Skip to main content

Enrollment and Market Share

Yes, it may be that your enrollment is falling.  Or, it may be rising.  That could be bad, or it could be good.  But if you do enrollment management for a living, and you talk to your trustees or alumni or anyone else who's interested, you might be interested in another metric that is perhaps more telling:  Market share.

As I've written many times, there are factors outside of our control that influence how many students enroll in our institutions: Demographics, the economy, your appearance in the Final Four (or maybe not), things that happen on campus, bad media exposure, or even perhaps, the weather.  The amount of the effect, of course is debatable, and it's too easy to get roped into the post hoc, ergo propter hoc fallacy. (When I worked in Chicago we once had an admitted student program on St. Patrick's Day, and a few drunk revelers found their way into the Student Center at 10 am and passed out, requiring an ambulance.  The yield on that event was among the highest we'd ever had, contrary to what we expected.)

People don't always understand the externality of things.  They think enrollment is a function of marketing spends and operations and lots of other things.  To some extent it is, of course, but what if everyone in your region is showing the same trends as you in headcount.  Is that all your fault, too?

One way to control for these external factors is to look at market share, or the percentage of all enrollment that enrolls in your institution.  It puts your numbers into a larger context of the environment in which you operate.  That's what this visualization is meant to do.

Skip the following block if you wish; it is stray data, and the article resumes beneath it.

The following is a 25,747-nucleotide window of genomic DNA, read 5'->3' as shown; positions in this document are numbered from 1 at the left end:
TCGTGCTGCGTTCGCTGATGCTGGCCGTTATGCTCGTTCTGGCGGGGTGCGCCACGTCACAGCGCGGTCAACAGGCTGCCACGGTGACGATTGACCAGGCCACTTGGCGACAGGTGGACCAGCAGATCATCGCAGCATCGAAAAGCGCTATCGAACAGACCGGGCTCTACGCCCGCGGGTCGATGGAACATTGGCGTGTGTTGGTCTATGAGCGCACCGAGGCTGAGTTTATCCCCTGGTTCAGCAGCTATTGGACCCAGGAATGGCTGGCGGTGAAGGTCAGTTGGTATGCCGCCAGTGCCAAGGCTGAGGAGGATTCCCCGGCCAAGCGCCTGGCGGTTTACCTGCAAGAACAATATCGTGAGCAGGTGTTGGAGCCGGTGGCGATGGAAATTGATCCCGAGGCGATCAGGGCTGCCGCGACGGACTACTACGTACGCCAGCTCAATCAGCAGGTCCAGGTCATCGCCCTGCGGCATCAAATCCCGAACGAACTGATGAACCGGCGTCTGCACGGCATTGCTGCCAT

If you want to share this with your trustees or senior leaders, feel free.  Also feel free to chip in and buy me a coffee to support the time and software and hosting costs I incur with Higher Ed Data Stories.  You can do so here (but not if you are a high school counselor or you work at a CBO.)

This is pretty simple: Choose a state and the light gray bars show the total undergraduate enrollment trend in that state from 2010 to 2020.  The view starts with North Dakota, just for the sake of clarity, but you can choose any state you want.  Some states, like California or New York, get crowded.  In that case (or in any case, even a state like Rhode Island, for instance) you can use the filters.

Use the highlight function to, well, highlight any college on the display.

Do note that if you use the four filters on the right, they will filter the total number and the percentage calculation.  So, for instance, if you choose Doctoral institutions on the Carnegie filter, the bar updates to show only that enrollment, and the percentage of total.  Try it on North Dakota, and you'll see that of all the enrollment in doctoral institutions, about half goes to each of the two big doctoral institutions.  This can help you see your market share among similar types of institutions, or to see your market share with certain populations (men, Hispanic students or International students, for instance.)

Hover on the lines between the bars to see the college name.

Here's a challenge for you: Find the institution with the highest market share in its state in 2020.  (Hint: It's easier to dominate a state that's remote, more rural than urban, with fewer institutions and smaller populations. So you can skip California and New York in your search, for instance.)